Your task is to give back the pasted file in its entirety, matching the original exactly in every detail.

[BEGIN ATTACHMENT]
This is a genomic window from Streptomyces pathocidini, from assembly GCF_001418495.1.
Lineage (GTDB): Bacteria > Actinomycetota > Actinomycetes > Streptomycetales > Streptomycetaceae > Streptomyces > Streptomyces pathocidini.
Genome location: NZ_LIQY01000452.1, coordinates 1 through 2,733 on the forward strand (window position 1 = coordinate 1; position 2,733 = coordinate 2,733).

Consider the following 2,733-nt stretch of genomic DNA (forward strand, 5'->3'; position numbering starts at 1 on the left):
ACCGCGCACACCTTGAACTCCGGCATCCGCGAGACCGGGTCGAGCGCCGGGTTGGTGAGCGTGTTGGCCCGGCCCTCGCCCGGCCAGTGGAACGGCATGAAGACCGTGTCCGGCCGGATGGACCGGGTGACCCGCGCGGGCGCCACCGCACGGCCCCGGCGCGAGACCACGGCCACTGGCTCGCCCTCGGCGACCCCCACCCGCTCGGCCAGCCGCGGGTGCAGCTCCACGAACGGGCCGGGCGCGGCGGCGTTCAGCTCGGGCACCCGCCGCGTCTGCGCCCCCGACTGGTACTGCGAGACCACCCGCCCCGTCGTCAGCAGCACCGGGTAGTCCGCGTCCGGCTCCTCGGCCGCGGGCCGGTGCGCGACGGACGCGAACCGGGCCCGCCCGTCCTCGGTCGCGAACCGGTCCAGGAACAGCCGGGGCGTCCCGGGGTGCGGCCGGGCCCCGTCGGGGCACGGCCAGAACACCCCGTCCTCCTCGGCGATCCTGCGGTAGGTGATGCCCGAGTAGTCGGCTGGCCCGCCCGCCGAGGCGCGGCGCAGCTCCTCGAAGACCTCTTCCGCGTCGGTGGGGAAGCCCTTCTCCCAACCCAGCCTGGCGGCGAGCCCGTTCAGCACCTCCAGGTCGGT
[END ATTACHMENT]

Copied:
This is a genomic window from Streptomyces pathocidini, from assembly GCF_001418495.1.
Lineage (GTDB): Bacteria > Actinomycetota > Actinomycetes > Streptomycetales > Streptomycetaceae > Streptomyces > Streptomyces pathocidini.
Genome location: NZ_LIQY01000452.1, coordinates 1 through 2,733 on the forward strand (window position 1 = coordinate 1; position 2,733 = coordinate 2,733).

Consider the following 2,733-nt stretch of genomic DNA (forward strand, 5'->3'; position numbering starts at 1 on the left):
ACCGCGCACACCTTGAACTCCGGCATCCGCGAGACCGGGTCGAGCGCCGGGTTGGTGAGCGTGTTGGCCCGGCCCTCGCCCGGCCAGTGGAACGGCATGAAGACCGTGTCCGGCCGGATGGACCGGGTGACCCGCGCGGGCGCCACCGCACGGCCCCGGCGCGAGACCACGGCCACTGGCTCGCCCTCGGCGACCCCCACCCGCTCGGCCAGCCGCGGGTGCAGCTCCACGAACGGGCCGGGCGCGGCGGCGTTCAGCTCGGGCACCCGCCGCGTCTGCGCCCCCGACTGGTACTGCGAGACCACCCGCCCCGTCGTCAGCAGCACCGGGTAGTCCGCGTCCGGCTCCTCGGCCGCGGGCCGGTGCGCGACGGACGCGAACCGGGCCCGCCCGTCCTCGGTCGCGAACCGGTCCAGGAACAGCCGGGGCGTCCCGGGGTGCGGCCGGGCCCCGTCGGGGCACGGCCAGAACACCCCGTCCTCCTCGGCGATCCTGCGGTAGGTGATGCCCGAGTAGTCGGCTGGCCCGCCCGCCGAGGCGCGGCGCAGCTCCTCGAAGACCTCTTCCGCGTCGGTGGGGAAGCCCTTCTCCCAACCCAGCCTGGCGGCGAGCCCGTTCAGCACCTCCAGGTCGGT